Disclaimer: I am not recommending anything here unless you have proper instruction or are willing to do so at you own risk. It is your responsibility to stay legal and safe.
I have discussed this subject with my good friend Stephen and have been mulling it over in the back of my mind then the other day I was reading a girl and her gun where she was talking about some realism in training so I decided go ahead and do this post.
We all hear that you need to train and practice with your guns (or anything else for that matter) so you will know what to do if or when the need arises. This usually involves getting up Saturday, after a good nights sleep,having a shower, getting dressed and stopping to eat before going to the range, laying out your gear and commence to target shoot at leisure, sipping coffee in between reloads. It is a great way to relax from the week and enjoy a favorite pastime. We all have done this and it is very enjoyable and it is an excellent way to introduce shooting to a beginner..........BUT it is not realistic training.
For example a Drill Instructor may keep you awake with menial tasks then after you get a little sleep, wake your squad up at 0200 yelling at you and make you do pushups outside in your shorts, in the cold while harassing you then get you up at 5 AM to run 4 miles before breakfast. Then march you to the range and yell all instructions as loud as possible (in your ear if necessary) and expect you to perform. You will be tired, maybe hot or cold, exhausted, confused, frustrated, maybe mad or sad but to be sure it will not be your best day, and that is exactly what they planned, you learn to perform in the worst conditions and in the worst mental state. In later training you will do field exercises (we did them every year) where at some point you will be kept up for 24 Hrs and longer, and you will be 'assaulted' ,almost always at night, maybe in the rain and cold there will be tear gas and you will be using night vision equipment and gas masks and MOPP gear, they will attempt to confuse you with flash grenades, smoke grenades, simulated artillery shells, illumination rounds which cast moving shadows as they descend. I have done weapon's qualifications in the pouring rain, laying in the mud. It is all done with a goal in mind, training you to perform under the worst conditions because in combat the enemy will attack at your weakest moment, when you are the least alert or confused.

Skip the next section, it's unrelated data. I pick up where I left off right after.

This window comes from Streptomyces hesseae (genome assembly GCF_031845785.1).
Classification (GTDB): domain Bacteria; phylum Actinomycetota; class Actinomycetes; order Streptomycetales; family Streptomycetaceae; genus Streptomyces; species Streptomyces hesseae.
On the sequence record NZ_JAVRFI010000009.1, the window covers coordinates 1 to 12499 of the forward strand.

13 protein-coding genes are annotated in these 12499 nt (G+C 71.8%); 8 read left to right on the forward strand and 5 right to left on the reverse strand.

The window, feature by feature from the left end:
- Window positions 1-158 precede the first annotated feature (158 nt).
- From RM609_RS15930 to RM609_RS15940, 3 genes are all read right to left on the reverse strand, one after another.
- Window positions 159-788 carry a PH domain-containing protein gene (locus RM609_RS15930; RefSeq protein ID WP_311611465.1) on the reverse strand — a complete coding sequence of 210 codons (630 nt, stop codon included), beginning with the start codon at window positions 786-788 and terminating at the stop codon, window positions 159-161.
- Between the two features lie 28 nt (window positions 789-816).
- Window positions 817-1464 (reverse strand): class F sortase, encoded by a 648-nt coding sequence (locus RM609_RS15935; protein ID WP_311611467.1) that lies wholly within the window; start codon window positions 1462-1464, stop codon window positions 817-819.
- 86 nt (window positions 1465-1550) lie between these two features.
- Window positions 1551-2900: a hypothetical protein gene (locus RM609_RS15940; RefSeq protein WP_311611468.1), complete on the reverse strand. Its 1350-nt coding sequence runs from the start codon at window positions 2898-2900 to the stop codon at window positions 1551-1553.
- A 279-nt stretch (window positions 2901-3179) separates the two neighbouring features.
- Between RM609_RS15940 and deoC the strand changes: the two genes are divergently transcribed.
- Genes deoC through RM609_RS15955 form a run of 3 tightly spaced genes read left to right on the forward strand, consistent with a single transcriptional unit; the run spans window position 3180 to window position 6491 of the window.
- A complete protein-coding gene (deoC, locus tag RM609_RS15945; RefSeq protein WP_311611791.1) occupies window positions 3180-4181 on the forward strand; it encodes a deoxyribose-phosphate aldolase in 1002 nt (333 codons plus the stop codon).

So it is with us in the civilian world, a thug could attack you at night, you may be half asleep or tired or your mind will be on other things or you may have been running and out of breath, they will prey on your weakness.
So how can we train? For one thing you need to find a private range to do this as most public ranges have no tolerance to this kind of training.
You can make up moving targets and shoot at them while you are moving, I should point out this is exactly why the military teaches to keep your finger straight and off the trigger till you are ready to fire, if you fall down the weapon won't go off accidentally. Keep your barrel (if un-holstered) pointed in the direction of the threat or slightly down.
You could try running 100 yards as fast as possible then drawing and firing at a target.
Try walking fast and shooting at a silhouette
Try drawing and firing at the target while someone behind you is yelling at you or makes loud noises trying to distract you.
Try shooting and reloading at night or very low light, with a flashlight, at a target.
Try shooting with a group, develop sectors of fire, have a 3rd party call out your targets.(you will have to listen for your targets and not shoot till they are called)
I will not recommend it here but I will for the sake of this discussion mention it is good training (maybe not legal, but fun) learning to shoot a target from a moving vehicle, driver and passenger or from the back of pickup truck. It can be dangerous but 'news flash' most shootings are dangerous.
Maybe this gives you some ideas. In a stressful situation you will tend NOT to react as you should unless you have had proper training. In a fire-fight and probably to a similar extent in any threatening situation your adrenalin will be flowing, you will be breathing heavy, nerves will be on edge with your guts in a knot so you need to be a machine, you will need to react on instinct. That only comes with good training. I have seen news stories where someone was attacked and they had a gun and froze or fumbled around had the gun taken away from them. Furthermore in a survival situation you may need some of the skills required of combat troops to survive as well.
I can assure there is no such thing as a fair fight, whoever is doing the attacking is gaining every advantage they can, "fun shooting" is fun but sometimes you need to train hard.
Importance of Training part 2